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Findley v. Flanigan

Supreme Court of Idaho
Jul 27, 1962
84 Idaho 473 (Idaho 1962)

Summary

In Findley v. Flanigan, 84 Idaho 473, 373 P.2d 551 (1962), the employee was injured on December 2, 1960, and experienced a feeling of sprain in his back. He did not work the next few days, then saw a physician, who hospitalized him until December 28. The employee's notice of injury and claim for compensation was dated February 25, 1961.

Summary of this case from Williamson v. Werner Enterprises, Inc.

Opinion

No. 9130.

July 27, 1962.

J.H. Felton, Lewiston, for claimant-appellant.

John W. Barrett, Moffatt Thomas, Boise, for defendants-respondents.



Notice to an agent is notice to the employer and knowledge of the agent is knowledge of the employer. 100 C.J.S. Workmen's Compensation § 451, p. 338; Feuling v. Farmers' Cooperative Ditch Co., 54 Idaho 326, 31 P.2d 683; Wells v. Potlatch Forests, Inc., 67 Idaho 420, 183 P.2d 202; Cooper v. Independent Transfer Storage Co., 52 Idaho 747, 19 P.2d 1057; Crowley v. Idaho Industrial Training School, 53 Idaho 606, 26 P.2d 180.

The Workmen's Compensation Law should be construed to aid workmen. McNeil v. Panhandle Lumber Co., 34 Idaho 773, 203 P. 1068; Hauter v. Coeur D'Alene Antimony Min. Co., 39 Idaho 621, 228 P. 259; Moon v. Ervin, 64 Idaho 464, 133 P.2d 933.


The claimant must prove that he gave notice of the accident to the employer as soon as practicable but not later than sixty days after the alleged accident, and in the event that there is a want of notice or delay in giving notice, the burden is then upon the claimant to prove that the employer has not been prejudiced by such delay or want of notice. Section 72-402, I.C.

Failure on the part of the claimant to seek authorization from the employer or surety relieves said employer and surety from its obligation for payment of such medical expenses. Section 72-307, I.C.; Epperson v. Texas-Owyhee Mining Developing Company, 63 Idaho 251, 252, 118 P.2d 745 (1941); Totton v. Long Lake Lumber Co., 61 Idaho 74, 97 P.2d 596 (1939).

To establish one as statutory employer the claimant must prove that such person was the proprietor or operator of the business carried on on said premises. Section 72-1010, I.C.; Larson's Workmen's Compensation Law, Vol. 1, section 49.20, p. 730; Vol. 1, section 49.12, p. 725; Vol. 2, section 49.12, p. 725; McGee v. Koontz, et al., 70 Idaho 507, 223 P.2d 686 (1950).


Claimant-appellant is hereinafter designated as claimant. Respondent employer is hereinafter sometimes referred to as the Company, and the Industrial Accident Board as the Board.

The crucial issues involved on this appeal are whether claimant timely notified his statutory employer, respondent A B Cedar Company; or whether such employer had timely knowledge of an accident which occurred on December 2, 1960, and of claimant's resultant industrial injury, and whether the Company's rights were prejudiced. The Board, having resolved the issues against claimant, denied him compensation. Appellant's assignments of error require a review of the evidence to determine whether it is sufficient to sustain the Board's determination.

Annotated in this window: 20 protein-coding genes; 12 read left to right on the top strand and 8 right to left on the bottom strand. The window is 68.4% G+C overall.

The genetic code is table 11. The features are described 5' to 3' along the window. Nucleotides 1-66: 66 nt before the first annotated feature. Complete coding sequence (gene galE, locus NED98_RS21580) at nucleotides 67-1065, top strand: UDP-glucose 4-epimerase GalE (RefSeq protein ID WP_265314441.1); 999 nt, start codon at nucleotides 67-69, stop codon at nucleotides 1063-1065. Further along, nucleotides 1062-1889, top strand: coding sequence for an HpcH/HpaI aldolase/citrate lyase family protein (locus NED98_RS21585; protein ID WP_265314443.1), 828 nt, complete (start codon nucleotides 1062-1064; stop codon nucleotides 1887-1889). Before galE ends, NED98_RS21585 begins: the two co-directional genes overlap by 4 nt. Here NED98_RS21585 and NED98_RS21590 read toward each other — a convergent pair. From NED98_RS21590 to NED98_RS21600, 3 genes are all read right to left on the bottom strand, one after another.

Claimant Findley followed logging since 1945 until about three years prior to the time of hearing herein; during the three-year period last mentioned he was a logging contractor, conducting his own business, with his own equipment. Occasionally he hired out as a "caterpillar" operator.

A B Cedar Company is a partnership having no equipment except as necessary to manufacture shakes. It does not own logging equipment. Prior to the events of this case, the Company had neither owned nor leased any source of timber. It bought shake bolts in the open market for cash on delivery to its mill.

In September, 1960, at one McCoy's solicitation the Company purchased for $220 certain standing timber which would yield both shakes and cedar posts. McCoy, having the requisite equipment, agreed to relieve the Company of the woods operation and hauling.

The Company's inducement for the agreement was the expectation of receiving upwards to 20 cords of shake bolts from its investment of $220 and furnishing a $100 bond incident to the transaction; the Company actually received 17 1/2 cords which at the open market price were worth $568.75. McCoy's inducement for the agreement was his exceptation of obtaining 20,000 to 30,000 cedar posts; the actual yield was about 10,000 posts.

During the late fall of 1960 McCoy entered the timber area with his equipment and four employees, and commenced the timber operations. Later, about December 1, 1960, McCoy hired claimant as a member of his crew to build a skid road and haul the shake bolts. Claimant furnished his own equipment, a "Caterpillar" tractor equipped with a blade, for constructing the roads, and his pickup truck for hauling the shake bolts.